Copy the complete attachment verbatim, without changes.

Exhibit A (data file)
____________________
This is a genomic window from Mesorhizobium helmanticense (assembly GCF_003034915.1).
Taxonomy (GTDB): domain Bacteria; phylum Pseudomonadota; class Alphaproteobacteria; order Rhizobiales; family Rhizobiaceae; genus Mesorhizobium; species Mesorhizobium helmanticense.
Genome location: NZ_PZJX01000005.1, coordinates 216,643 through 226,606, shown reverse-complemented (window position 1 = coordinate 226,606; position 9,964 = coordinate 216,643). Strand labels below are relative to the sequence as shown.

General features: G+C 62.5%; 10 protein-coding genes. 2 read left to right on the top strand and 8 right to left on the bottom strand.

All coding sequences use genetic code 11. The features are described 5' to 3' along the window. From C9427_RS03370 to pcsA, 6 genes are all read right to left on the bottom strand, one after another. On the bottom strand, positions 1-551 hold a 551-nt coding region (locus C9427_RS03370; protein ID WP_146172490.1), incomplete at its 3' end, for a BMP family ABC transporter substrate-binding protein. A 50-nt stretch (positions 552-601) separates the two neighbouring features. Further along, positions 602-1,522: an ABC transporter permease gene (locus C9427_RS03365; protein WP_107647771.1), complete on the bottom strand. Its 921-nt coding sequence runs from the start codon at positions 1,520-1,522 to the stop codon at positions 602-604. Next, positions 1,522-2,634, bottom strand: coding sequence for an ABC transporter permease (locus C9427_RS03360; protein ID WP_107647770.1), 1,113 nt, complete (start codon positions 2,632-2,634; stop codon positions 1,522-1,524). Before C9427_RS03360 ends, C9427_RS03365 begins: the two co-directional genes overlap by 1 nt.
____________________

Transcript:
This is a genomic window from Mesorhizobium helmanticense (assembly GCF_003034915.1).
Taxonomy (GTDB): domain Bacteria; phylum Pseudomonadota; class Alphaproteobacteria; order Rhizobiales; family Rhizobiaceae; genus Mesorhizobium; species Mesorhizobium helmanticense.
Genome location: NZ_PZJX01000005.1, coordinates 216,643 through 226,606, shown reverse-complemented (window position 1 = coordinate 226,606; position 9,964 = coordinate 216,643). Strand labels below are relative to the sequence as shown.

General features: G+C 62.5%; 10 protein-coding genes. 2 read left to right on the top strand and 8 right to left on the bottom strand.

All coding sequences use genetic code 11. The features are described 5' to 3' along the window. From C9427_RS03370 to pcsA, 6 genes are all read right to left on the bottom strand, one after another. On the bottom strand, positions 1-551 hold a 551-nt coding region (locus C9427_RS03370; protein ID WP_146172490.1), incomplete at its 3' end, for a BMP family ABC transporter substrate-binding protein. A 50-nt stretch (positions 552-601) separates the two neighbouring features. Further along, positions 602-1,522: an ABC transporter permease gene (locus C9427_RS03365; protein WP_107647771.1), complete on the bottom strand. Its 921-nt coding sequence runs from the start codon at positions 1,520-1,522 to the stop codon at positions 602-604. Next, positions 1,522-2,634, bottom strand: coding sequence for an ABC transporter permease (locus C9427_RS03360; protein ID WP_107647770.1), 1,113 nt, complete (start codon positions 2,632-2,634; stop codon positions 1,522-1,524). Before C9427_RS03360 ends, C9427_RS03365 begins: the two co-directional genes overlap by 1 nt.